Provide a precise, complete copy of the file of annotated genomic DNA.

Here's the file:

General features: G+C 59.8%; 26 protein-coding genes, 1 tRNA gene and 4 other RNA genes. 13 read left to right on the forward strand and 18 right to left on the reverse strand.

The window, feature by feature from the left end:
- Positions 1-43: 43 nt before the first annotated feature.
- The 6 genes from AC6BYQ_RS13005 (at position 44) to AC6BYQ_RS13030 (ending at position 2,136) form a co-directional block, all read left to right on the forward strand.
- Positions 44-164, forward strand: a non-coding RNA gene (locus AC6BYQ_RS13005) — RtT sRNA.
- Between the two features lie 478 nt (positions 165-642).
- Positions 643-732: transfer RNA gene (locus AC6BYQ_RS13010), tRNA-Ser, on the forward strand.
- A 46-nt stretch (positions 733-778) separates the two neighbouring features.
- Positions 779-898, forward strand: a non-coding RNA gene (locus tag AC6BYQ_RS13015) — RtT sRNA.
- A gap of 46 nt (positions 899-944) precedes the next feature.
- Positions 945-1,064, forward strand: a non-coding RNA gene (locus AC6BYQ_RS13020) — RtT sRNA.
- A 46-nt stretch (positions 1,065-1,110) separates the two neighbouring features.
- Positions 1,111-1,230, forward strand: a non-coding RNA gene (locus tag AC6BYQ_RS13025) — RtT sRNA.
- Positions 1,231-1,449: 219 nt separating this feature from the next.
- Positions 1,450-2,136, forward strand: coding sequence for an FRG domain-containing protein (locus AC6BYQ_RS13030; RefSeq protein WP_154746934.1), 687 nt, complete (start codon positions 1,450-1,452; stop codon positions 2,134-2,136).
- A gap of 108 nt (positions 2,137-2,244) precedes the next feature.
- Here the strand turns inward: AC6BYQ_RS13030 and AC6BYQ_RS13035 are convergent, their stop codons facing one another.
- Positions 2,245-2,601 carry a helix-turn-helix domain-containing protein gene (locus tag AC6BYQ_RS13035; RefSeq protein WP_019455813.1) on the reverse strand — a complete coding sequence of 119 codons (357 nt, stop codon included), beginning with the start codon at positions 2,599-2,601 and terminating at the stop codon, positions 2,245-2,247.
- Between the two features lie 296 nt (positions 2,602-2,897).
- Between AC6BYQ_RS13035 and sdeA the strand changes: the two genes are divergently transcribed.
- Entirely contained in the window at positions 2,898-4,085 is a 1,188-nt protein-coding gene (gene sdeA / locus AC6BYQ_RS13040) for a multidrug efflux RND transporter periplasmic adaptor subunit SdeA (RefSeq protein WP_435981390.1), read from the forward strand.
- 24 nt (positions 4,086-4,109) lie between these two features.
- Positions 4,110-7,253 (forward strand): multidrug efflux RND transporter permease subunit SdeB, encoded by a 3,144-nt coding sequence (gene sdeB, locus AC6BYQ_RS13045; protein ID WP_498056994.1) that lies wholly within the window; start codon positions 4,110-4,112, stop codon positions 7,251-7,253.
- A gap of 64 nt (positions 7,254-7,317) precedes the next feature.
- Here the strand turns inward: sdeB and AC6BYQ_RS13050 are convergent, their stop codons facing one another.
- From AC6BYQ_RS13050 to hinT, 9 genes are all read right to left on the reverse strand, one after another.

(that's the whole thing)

General features: G+C 59.8%; 26 protein-coding genes, 1 tRNA gene and 4 other RNA genes. 13 read left to right on the forward strand and 18 right to left on the reverse strand.

The window, feature by feature from the left end:
- Positions 1-43: 43 nt before the first annotated feature.
- The 6 genes from AC6BYQ_RS13005 (at position 44) to AC6BYQ_RS13030 (ending at position 2,136) form a co-directional block, all read left to right on the forward strand.
- Positions 44-164, forward strand: a non-coding RNA gene (locus AC6BYQ_RS13005) — RtT sRNA.
- Between the two features lie 478 nt (positions 165-642).
- Positions 643-732: transfer RNA gene (locus AC6BYQ_RS13010), tRNA-Ser, on the forward strand.
- A 46-nt stretch (positions 733-778) separates the two neighbouring features.
- Positions 779-898, forward strand: a non-coding RNA gene (locus tag AC6BYQ_RS13015) — RtT sRNA.
- A gap of 46 nt (positions 899-944) precedes the next feature.
- Positions 945-1,064, forward strand: a non-coding RNA gene (locus AC6BYQ_RS13020) — RtT sRNA.
- A 46-nt stretch (positions 1,065-1,110) separates the two neighbouring features.
- Positions 1,111-1,230, forward strand: a non-coding RNA gene (locus tag AC6BYQ_RS13025) — RtT sRNA.
- Positions 1,231-1,449: 219 nt separating this feature from the next.
- Positions 1,450-2,136, forward strand: coding sequence for an FRG domain-containing protein (locus AC6BYQ_RS13030; RefSeq protein WP_154746934.1), 687 nt, complete (start codon positions 1,450-1,452; stop codon positions 2,134-2,136).
- A gap of 108 nt (positions 2,137-2,244) precedes the next feature.
- Here the strand turns inward: AC6BYQ_RS13030 and AC6BYQ_RS13035 are convergent, their stop codons facing one another.
- Positions 2,245-2,601 carry a helix-turn-helix domain-containing protein gene (locus tag AC6BYQ_RS13035; RefSeq protein WP_019455813.1) on the reverse strand — a complete coding sequence of 119 codons (357 nt, stop codon included), beginning with the start codon at positions 2,599-2,601 and terminating at the stop codon, positions 2,245-2,247.
- Between the two features lie 296 nt (positions 2,602-2,897).
- Between AC6BYQ_RS13035 and sdeA the strand changes: the two genes are divergently transcribed.
- Entirely contained in the window at positions 2,898-4,085 is a 1,188-nt protein-coding gene (gene sdeA / locus AC6BYQ_RS13040) for a multidrug efflux RND transporter periplasmic adaptor subunit SdeA (RefSeq protein WP_435981390.1), read from the forward strand.
- 24 nt (positions 4,086-4,109) lie between these two features.
- Positions 4,110-7,253 (forward strand): multidrug efflux RND transporter permease subunit SdeB, encoded by a 3,144-nt coding sequence (gene sdeB, locus AC6BYQ_RS13045; protein ID WP_498056994.1) that lies wholly within the window; start codon positions 4,110-4,112, stop codon positions 7,251-7,253.
- A gap of 64 nt (positions 7,254-7,317) precedes the next feature.
- Here the strand turns inward: sdeB and AC6BYQ_RS13050 are convergent, their stop codons facing one another.
- From AC6BYQ_RS13050 to hinT, 9 genes are all read right to left on the reverse strand, one after another.